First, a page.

BONUS TIP: Everyone has things in their closet which aren’t being worn. Consider selling your unused clothing to finance your new pieces.
4. Accept Handed-Down Clothing
As a kid, I remember being given a bag of clothing from a neighbor family who had a daughter several years older than me and my sisters. We were in middle school. She was a high-schooler, and a cool one at that.
I can still remember one specific dress which we all nearly went to war over. It was a mini-skirt made of lemon yellow and mint green patterned polyester. (This was the late 70s … and I’m showing my age.) A pair of brown suede go-go boots (Can you believe that’s what we called them?) were included in the bag and were a perfect match to accompany the dress.
I wish I could remember how we all settled the argument, but I don’t. Most likely … I think Mom probably took the dress away, ending the fight, and none of us got it. Ahh, but the memories.
My sisters and I obviously saw that bag of unknowns as an exciting, fun adventure. For some, a similar incident from childhood would bring memories of embarrassment and humiliation.
Hand-me-down clothing, especially from someone known to you, can unfortunately be a tricky thing.
The potential giver may want to offer, but worry about offending or embarrassing. And the potential recipient may or may not want to accept. The clothing may not fit or may be some God-awful style you’d never imagine putting on you or your child’s body and wonder if it is offensive to refuse?
If only there were something which detailed proper etiquette for these type situations. Oh wait, there is. 🙂 I found this great post: Hand-me-down Etiquette: Appropriate Ways to Give & Accept Second Hand Gifts
If you’d rather avoid the minefield all together, check out places such as Craigslist.org and Nextdoor.com. I frequently see posts on both of these sites from both people with clothing offering to give, as well as requests from those in need.
5. Swap Clothes With Others
Online swap sites such as swap.com and swapstyle.com are popular and offer a trendy way to save money on clothing, but it’s often easier to swap live and in person. A good place to do that is through Clothes Swap Meetups, or for children’s clothing, through a local mother’s group. Many of the mother’s groups host annual clothing swaps. Join in, meet other mothers in the area, have a day out with the kiddos, and get a whole new wardrobe while you’re at it.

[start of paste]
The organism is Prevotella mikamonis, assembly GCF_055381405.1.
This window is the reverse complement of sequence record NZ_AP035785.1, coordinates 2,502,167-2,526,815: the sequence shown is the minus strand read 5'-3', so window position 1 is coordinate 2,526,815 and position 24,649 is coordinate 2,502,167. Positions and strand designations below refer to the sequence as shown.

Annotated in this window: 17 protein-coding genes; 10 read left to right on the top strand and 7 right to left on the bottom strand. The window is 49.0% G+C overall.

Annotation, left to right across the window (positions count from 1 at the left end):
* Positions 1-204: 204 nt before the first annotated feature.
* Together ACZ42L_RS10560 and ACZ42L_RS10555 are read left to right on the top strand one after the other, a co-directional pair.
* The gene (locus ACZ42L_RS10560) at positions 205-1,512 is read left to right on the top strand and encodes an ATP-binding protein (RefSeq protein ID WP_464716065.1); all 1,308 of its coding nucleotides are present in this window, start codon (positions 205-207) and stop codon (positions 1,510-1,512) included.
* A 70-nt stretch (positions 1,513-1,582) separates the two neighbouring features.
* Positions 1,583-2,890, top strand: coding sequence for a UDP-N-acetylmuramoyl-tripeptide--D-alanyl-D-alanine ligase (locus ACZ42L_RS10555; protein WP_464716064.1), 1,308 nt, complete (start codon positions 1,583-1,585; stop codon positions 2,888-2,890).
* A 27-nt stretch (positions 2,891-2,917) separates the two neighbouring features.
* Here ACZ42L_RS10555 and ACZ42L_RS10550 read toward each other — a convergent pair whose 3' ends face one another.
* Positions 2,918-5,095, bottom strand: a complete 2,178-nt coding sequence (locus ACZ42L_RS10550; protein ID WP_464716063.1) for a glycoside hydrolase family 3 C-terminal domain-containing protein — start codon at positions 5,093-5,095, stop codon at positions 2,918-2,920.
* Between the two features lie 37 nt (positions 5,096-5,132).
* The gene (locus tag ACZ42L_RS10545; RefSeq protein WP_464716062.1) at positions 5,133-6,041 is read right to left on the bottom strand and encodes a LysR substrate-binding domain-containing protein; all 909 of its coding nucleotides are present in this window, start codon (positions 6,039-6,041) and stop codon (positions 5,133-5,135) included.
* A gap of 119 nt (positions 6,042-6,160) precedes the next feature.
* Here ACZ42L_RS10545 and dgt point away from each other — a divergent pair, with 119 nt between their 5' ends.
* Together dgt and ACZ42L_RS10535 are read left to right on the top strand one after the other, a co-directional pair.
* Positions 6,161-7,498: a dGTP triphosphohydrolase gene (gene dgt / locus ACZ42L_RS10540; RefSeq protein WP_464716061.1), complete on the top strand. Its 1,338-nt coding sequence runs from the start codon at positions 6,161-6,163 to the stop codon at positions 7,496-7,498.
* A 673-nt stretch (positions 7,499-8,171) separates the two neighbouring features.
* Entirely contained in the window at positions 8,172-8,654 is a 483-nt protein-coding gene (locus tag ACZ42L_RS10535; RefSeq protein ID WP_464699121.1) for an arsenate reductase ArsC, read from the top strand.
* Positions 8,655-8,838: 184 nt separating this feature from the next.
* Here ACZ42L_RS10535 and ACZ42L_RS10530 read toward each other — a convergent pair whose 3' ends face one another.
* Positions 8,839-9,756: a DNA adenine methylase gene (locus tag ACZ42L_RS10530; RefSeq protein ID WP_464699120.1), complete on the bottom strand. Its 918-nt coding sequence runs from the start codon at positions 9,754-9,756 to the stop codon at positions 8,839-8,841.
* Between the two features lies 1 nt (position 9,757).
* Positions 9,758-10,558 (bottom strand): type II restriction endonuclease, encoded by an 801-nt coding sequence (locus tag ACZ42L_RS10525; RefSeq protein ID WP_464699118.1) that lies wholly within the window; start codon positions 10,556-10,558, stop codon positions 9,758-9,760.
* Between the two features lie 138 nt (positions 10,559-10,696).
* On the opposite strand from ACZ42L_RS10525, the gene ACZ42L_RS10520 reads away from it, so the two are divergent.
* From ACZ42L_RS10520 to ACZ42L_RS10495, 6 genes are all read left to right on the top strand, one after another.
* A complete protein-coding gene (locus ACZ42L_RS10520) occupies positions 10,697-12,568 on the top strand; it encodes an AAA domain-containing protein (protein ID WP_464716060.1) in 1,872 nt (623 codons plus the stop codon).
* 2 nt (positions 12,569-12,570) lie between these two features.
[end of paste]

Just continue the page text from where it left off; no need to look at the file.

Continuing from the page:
If you don’t find a swap near you, consider starting one. Read our post 8 Great Tips For Hosting Your First Clothing Swap to get started.
Shop New and Save Money on Clothing
If new clothing and latest styles is your thing, here also there are plenty of deals to be found.
In order to keep customers happy, interested and returning to shop on a regular basis, retail clothing stores need to be constantly flipping merchandise. The average new items stays at full price on the shop floor only for about 6 to 8 weeks before it is marked down for the first time.
Large retailers typically make purchasing decision 6 months ahead of time, meaning they must try to forecast demand as well as consumer trends, the economy, etc. Any of these things can change quickly, creating excess inventory.
6. Shop End-of-Season Sales
End-of-season sales are a great place to look for bargains. By the middle of January, stores begin clearing out winter merchandise to make room for summer wear. By July, they’re in a rush to clear things out again getting ready for back-to-school and fall clothing.
Look for clearance sections toward the back of the store, situated so you must walk past all full price merchandise on the way there.
End-of-season sales are a great way to save money on clothing which will still fit the coming year, but be buy carefully when shopping for kids. You might want to go up a size or two so that it will still fit when next year rolls around.
TIP: Try shopping on Thursday for best deals. Stores know people do most of their shopping on the weekend and will get ready for the crowd by making new markdowns on Thursday.
7. Join Store Mailing Lists
If you’ve got a favorite store locally at which you like to shop, look them up online. On their website, find the option to join their mailing list. (It’s rare for a store not to offer this.) Once on their list, you’ll receive offers and discounts direct to to your inbox which will allow you to save money on clothing.
Online versions of your favorite stores typically have a larger variety of merchandise available and often include sizes not offered in the store. Most stores allow returns to be dropped off at the local store, saving you the hassle and expense of returning an item by mail.
My person favorites:
- Sears – a favorite place for as long as I can remember. They offer an abundance of coupons. In fact, one is almost always available. My favorites are the general use codes for $5 off $50, $35 off $300, although category specific coupons are often for larger savings.